The castle in Bobolice was built around 1350 by king Casimir the Great as part of the defense system of the western border of the Kingdom of Poland. In 1370, on the occasion of his coronation, Louis the Great gave it to Władysław of Opole, who then gave the fortress to Hungarian Andrzej Schona. A dozen or so years later, king Władysław Jagiełło had to recapture the castle, because it became a rogue seat. Another reason could be the politic of Władysław of Opole who was hostile to the Kingdom of Poland.
In 1427, after the death of Anna, the daughter of the first private owner of the castle, Andrzej Schona, there was a property dispute in which Stanisław Szafraniec from Młodziejowice, Anna’s son from the first marriage and her second husband, Mściwój from Mierzchowiska took part. This conflict lasted until 1445, when the castle was completely bought by Szafraniec family. With time, Bobolice was taken over by Trestkow family, and then from 1486, Krez family, coat of arms Ostoja.
The invasion of 1587 by the pretender to the Polish throne, archduke Maximilian Habsburg, contributed to the first serious destruction, but the castle was however recaptured by the army of hetman Jan Zamoyski. Another destruction brought the period of Swedish wars in the mid-seventeenth century. The castle was then owned by Myszkowcy family from Mirów, and since 1651 by the Męciński family. In 1657 Bobolice was ruined by the Swedes. Although reconstruction started, it was still in 1683 that king Jan III Sobieski, who traveled to fight witch Turks under Vienna, was forced to sleep in a tent under the castle. The last information about the residency of the castle comes from the beginning of the 18th century, later it was certainly abandoned and began to fall into a gradually dismantled ruin.
The castle was erected at the end of a rock ridge, falling with vertical slopes on the north side, also high and steep from the west. A gentler approach to the headland led from the east and south-east, which is why a rounded ditch was created there, cutting off the entrance to the outer bailey formed at the base of the highest rocks.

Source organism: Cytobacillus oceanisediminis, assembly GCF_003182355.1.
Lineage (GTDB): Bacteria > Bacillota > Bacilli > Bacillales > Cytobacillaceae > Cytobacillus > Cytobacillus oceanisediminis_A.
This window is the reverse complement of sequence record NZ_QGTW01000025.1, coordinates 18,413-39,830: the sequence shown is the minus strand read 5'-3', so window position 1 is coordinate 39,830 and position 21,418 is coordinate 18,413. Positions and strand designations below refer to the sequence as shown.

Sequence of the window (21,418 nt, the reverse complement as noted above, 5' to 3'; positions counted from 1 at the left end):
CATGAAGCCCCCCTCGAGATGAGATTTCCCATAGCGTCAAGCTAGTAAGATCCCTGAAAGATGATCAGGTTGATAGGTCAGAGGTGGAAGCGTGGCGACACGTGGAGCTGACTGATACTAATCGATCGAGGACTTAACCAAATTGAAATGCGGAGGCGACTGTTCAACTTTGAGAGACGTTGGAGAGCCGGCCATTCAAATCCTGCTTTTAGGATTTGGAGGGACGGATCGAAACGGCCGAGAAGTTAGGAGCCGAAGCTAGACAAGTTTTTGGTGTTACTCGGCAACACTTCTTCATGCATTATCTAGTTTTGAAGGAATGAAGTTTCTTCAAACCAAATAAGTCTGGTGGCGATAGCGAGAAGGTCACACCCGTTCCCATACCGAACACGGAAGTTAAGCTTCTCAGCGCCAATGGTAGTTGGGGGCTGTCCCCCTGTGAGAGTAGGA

Probably the oldest stone element was a cylindrical tower with a diameter of 9 meters and fairly thin walls 1.5 meters thick. It could have been connected to a defensive wall, which ran along the edge of the escarpment, closing a narrow and long courtyard on the south side. The living quarters could fill the southern part of this courtyard. The outer bailey located below was protected by the aforementioned ditch, with a wooden bridge probably placed over it. The entrance was located on the south-eastern side.
Probably in the 15th or 16th century, the oldest cylindrical tower was demolished, and its relics were incorporated into new, two-story residential building that ran along the outline of the rock in the northern part of the headland. The structure was completed by three corner, semicircular towers added to the main building and the defensive wall. One was situated on the north side, one on the north-west side, and one on the south side. Modernization also involved the expansion of the residential and representative part with chambers and a chapel on the upper floors, as well as a kitchen, pantry and a treasury on the ground floor. In the area of the outer bailey, the entrance was secured with a gatehouse, located just behind the ditch.
In 2011, the Bobolice castle was reconstructed from the ruin on the initiative of a private investor, but the final effect is a source of much controversy. Apparently, a group of specialists watched over the reconstruction, but it does not change the fact that, due to the lack of source messages, we can not be sure how the castle really looked like. Another problem is the artificiality and lack of climate of the new castle. It is available for visitors on Thursdays, Fridays, Saturdays and Sundays between 10:00 and 16:00.
Architektura gotycka w Polsce, red. T. Mroczko, M. Arszyński, Warszawa 1995.
Leksykon zamków w Polsce, red. L.Kajzer, Warszawa 2003.
Kmiotek D., Zamek Bobolice i zamek Mirów, Dąbrowa Górnicza 2008.